The wire touches the plate early


The laser turns on at the proper time; the wire feed has not yet started


The wire feed finally catches up


The wire feed turns off and the head begins to rise with the laser still on


The above examples are just some of the areas where a weld camera can be used to help with the process and product development of what type of wire and what parameters to use for specific types of non-autogenous welding.

Ensure your R&D process is providing you the most information by adding a Xiris weld camera to see what is really going on!

Topics: weld camera, XVC Weld Camera, R&D

Using a Camera for Welding R&D, Part 1: Powder Spray

Posted by Justin Grahn on Friday, August 21, 2015 @ 01:08 PM

Cladding processes that use powder spray incorporate a variety of technologies such as powder welding, plasma spray, PTA (plasma transferred arc) and laser cladding.  These processes have similar elements where a plasma or laser arc provides the heat source one or more nozzles around the arc that dispense the powder.

Using a Xiris Weld camera can help researchers monitor two key features of any powder spray operation:

  • Monitor the amount of powder that is wasted once it has left the nozzle(s), i.e. how much powder bounces off the weld puddle or work piece without becoming adhered; and
  • Monitor the distribution and flow of powder, during process, to ensure an even & consistent distribution.

Ensure your R&D process is providing you the most information by adding a weld camera!

 Laser Powder Spray Process Development


Would you like to see what the Xiris XVC-1000 has to offer?  Subscribe to the Weld Video of the Month Club to receive exclusive video content recorded by our own XVC-1000

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Topics: weld camera, XVC Weld Camera, Powder Spray, R&D

Retrofitting a Weld Camera into an Existing Manipulator Cell

Posted by Cameron Serles on Monday, August 10, 2015 @ 10:00 AM

Recently, Xiris installed a weld camera into an existing welding manipulator used to weld end caps on to very large tanks.  The welding is done on the end of a manipulator arm, 15-20’ (4-6 m) up in the air.  During the initial visit, the customer stated that their main problem with their automated welding manipulator was the requirement of a person to see the welds during the weld process.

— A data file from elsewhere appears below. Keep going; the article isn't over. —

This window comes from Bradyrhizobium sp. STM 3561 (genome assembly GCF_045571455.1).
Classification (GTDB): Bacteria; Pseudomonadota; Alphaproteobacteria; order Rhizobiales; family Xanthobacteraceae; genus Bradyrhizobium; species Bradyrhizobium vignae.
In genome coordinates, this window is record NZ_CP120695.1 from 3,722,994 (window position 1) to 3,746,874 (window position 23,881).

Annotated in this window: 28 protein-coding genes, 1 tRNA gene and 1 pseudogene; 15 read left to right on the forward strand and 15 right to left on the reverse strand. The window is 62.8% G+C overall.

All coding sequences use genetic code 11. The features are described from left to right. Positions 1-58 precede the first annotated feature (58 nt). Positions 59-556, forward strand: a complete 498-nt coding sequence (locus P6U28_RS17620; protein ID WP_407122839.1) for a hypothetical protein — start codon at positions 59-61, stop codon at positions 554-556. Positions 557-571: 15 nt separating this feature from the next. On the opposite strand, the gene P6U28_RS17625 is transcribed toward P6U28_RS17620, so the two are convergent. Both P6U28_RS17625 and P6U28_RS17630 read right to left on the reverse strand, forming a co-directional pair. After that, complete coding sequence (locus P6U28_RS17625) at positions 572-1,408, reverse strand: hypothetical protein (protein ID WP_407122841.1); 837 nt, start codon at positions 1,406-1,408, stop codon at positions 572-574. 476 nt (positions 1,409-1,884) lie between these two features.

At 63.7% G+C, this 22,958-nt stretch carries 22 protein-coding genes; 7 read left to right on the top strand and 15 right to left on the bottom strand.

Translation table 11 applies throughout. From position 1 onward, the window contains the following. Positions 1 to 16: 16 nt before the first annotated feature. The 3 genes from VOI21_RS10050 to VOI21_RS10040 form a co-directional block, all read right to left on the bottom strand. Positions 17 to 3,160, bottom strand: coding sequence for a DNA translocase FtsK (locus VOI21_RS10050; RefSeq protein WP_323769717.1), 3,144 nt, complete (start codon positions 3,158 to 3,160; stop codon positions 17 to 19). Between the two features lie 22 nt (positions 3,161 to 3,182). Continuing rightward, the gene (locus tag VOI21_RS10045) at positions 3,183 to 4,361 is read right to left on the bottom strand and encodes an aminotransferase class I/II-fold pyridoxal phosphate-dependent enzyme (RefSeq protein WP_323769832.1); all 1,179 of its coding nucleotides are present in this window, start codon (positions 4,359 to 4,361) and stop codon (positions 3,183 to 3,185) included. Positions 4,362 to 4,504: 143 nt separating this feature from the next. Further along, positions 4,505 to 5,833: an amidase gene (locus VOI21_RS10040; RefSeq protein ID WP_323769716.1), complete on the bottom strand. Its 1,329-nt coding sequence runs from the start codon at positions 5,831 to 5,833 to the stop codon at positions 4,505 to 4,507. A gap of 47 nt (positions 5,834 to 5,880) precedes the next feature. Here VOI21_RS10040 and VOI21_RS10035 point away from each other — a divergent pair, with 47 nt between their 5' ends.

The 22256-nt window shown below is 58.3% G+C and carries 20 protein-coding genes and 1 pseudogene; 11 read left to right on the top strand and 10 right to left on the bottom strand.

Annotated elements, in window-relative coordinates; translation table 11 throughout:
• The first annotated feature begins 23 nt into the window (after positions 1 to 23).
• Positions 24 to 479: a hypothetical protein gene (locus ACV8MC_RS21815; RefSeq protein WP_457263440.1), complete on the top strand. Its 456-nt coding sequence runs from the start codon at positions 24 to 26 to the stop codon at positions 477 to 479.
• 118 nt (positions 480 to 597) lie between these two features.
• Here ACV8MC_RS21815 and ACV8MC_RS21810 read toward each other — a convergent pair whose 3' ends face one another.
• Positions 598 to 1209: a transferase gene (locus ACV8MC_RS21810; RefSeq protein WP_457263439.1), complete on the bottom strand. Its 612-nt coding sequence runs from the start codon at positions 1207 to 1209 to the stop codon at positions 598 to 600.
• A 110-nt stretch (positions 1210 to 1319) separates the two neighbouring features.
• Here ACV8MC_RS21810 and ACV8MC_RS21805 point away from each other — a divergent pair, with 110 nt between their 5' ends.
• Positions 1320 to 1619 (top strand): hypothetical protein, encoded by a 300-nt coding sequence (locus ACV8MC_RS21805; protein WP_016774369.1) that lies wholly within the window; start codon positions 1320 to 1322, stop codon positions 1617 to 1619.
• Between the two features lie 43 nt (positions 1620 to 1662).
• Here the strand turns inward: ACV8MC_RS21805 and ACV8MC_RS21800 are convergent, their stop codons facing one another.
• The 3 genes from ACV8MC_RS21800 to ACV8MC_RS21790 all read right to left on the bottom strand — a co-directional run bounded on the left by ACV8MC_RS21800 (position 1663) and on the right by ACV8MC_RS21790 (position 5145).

As many have done in the past, their solution involved hoisting the operator up to the weld heads using a lift.  The operator was then tasked with monitoring and making adjustment to the weld.  While that provided a short term solution, the fabricator realized pretty quickly that they needed to keep the welding operators on the ground for a variety of reasons.



As a result, the fabricator implemented some commercial cameras with image quality that increasingly degraded over time.  The images became such a concern that the fabricator contacted Xiris for a retrofit solution of their existing cameras.  As the camera mounts already existed, replacing the camera was very straight forward.  During the install, Xiris provided the customer with a selection of optical configurations for variable stand off and field of view, allowing a customized, yet simple, camera setup.  In addition, existing monitors and cabinetry were also used to display the images from the Xiris weld cameras, to save on additional costs.

The net result was that the Customer felt that our camera was much less complicated than their original camera for a number of reasons:

  • No camera control unit was required to be mounted near the camera.
  • I/O connections are optional on the Xiris weld camera as can operate in a free-running mode.
  • When I/O is required, the Xiris I/O module that interfaces to the camera can be mounted anywhere, such as with the PC or with other I/O, using easily provided mounting rails.
  • Less cabling is required than other cameras, requiring smaller cable trays and less payload on the manipulator.